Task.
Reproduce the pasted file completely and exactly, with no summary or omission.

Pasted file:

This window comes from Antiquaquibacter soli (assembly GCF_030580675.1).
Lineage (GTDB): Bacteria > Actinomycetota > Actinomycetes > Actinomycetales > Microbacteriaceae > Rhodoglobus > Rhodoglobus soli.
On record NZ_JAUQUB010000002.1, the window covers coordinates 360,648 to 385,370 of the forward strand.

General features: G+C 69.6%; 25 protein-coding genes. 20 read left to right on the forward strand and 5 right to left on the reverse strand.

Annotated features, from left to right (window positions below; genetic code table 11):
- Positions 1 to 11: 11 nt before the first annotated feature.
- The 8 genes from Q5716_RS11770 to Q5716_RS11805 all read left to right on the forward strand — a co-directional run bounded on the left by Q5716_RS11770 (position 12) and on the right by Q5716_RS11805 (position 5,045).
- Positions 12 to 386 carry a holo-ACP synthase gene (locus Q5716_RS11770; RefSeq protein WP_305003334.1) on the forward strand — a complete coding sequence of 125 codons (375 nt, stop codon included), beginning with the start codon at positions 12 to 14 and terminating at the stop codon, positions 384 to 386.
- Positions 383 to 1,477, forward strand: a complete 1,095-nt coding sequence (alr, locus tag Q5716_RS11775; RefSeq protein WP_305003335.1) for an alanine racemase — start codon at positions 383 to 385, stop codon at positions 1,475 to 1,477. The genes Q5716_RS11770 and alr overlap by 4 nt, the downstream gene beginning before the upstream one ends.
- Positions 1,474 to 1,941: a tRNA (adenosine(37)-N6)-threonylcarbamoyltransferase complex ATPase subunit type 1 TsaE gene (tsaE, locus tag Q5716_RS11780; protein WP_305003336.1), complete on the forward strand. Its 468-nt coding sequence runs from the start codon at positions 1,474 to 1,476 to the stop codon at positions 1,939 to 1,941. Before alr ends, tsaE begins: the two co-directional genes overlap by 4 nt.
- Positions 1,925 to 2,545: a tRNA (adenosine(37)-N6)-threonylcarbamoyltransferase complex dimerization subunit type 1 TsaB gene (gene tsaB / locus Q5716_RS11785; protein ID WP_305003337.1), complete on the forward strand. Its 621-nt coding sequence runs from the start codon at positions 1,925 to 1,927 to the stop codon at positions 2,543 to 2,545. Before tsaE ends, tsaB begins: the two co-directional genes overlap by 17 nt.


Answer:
This window comes from Antiquaquibacter soli (assembly GCF_030580675.1).
Lineage (GTDB): Bacteria > Actinomycetota > Actinomycetes > Actinomycetales > Microbacteriaceae > Rhodoglobus > Rhodoglobus soli.
On record NZ_JAUQUB010000002.1, the window covers coordinates 360,648 to 385,370 of the forward strand.

General features: G+C 69.6%; 25 protein-coding genes. 20 read left to right on the forward strand and 5 right to left on the reverse strand.

Annotated features, from left to right (window positions below; genetic code table 11):
- Positions 1 to 11: 11 nt before the first annotated feature.
- The 8 genes from Q5716_RS11770 to Q5716_RS11805 all read left to right on the forward strand — a co-directional run bounded on the left by Q5716_RS11770 (position 12) and on the right by Q5716_RS11805 (position 5,045).
- Positions 12 to 386 carry a holo-ACP synthase gene (locus Q5716_RS11770; RefSeq protein WP_305003334.1) on the forward strand — a complete coding sequence of 125 codons (375 nt, stop codon included), beginning with the start codon at positions 12 to 14 and terminating at the stop codon, positions 384 to 386.
- Positions 383 to 1,477, forward strand: a complete 1,095-nt coding sequence (alr, locus tag Q5716_RS11775; RefSeq protein WP_305003335.1) for an alanine racemase — start codon at positions 383 to 385, stop codon at positions 1,475 to 1,477. The genes Q5716_RS11770 and alr overlap by 4 nt, the downstream gene beginning before the upstream one ends.
- Positions 1,474 to 1,941: a tRNA (adenosine(37)-N6)-threonylcarbamoyltransferase complex ATPase subunit type 1 TsaE gene (tsaE, locus tag Q5716_RS11780; protein WP_305003336.1), complete on the forward strand. Its 468-nt coding sequence runs from the start codon at positions 1,474 to 1,476 to the stop codon at positions 1,939 to 1,941. Before alr ends, tsaE begins: the two co-directional genes overlap by 4 nt.
- Positions 1,925 to 2,545: a tRNA (adenosine(37)-N6)-threonylcarbamoyltransferase complex dimerization subunit type 1 TsaB gene (gene tsaB / locus Q5716_RS11785; protein ID WP_305003337.1), complete on the forward strand. Its 621-nt coding sequence runs from the start codon at positions 1,925 to 1,927 to the stop codon at positions 2,543 to 2,545. Before tsaE ends, tsaB begins: the two co-directional genes overlap by 17 nt.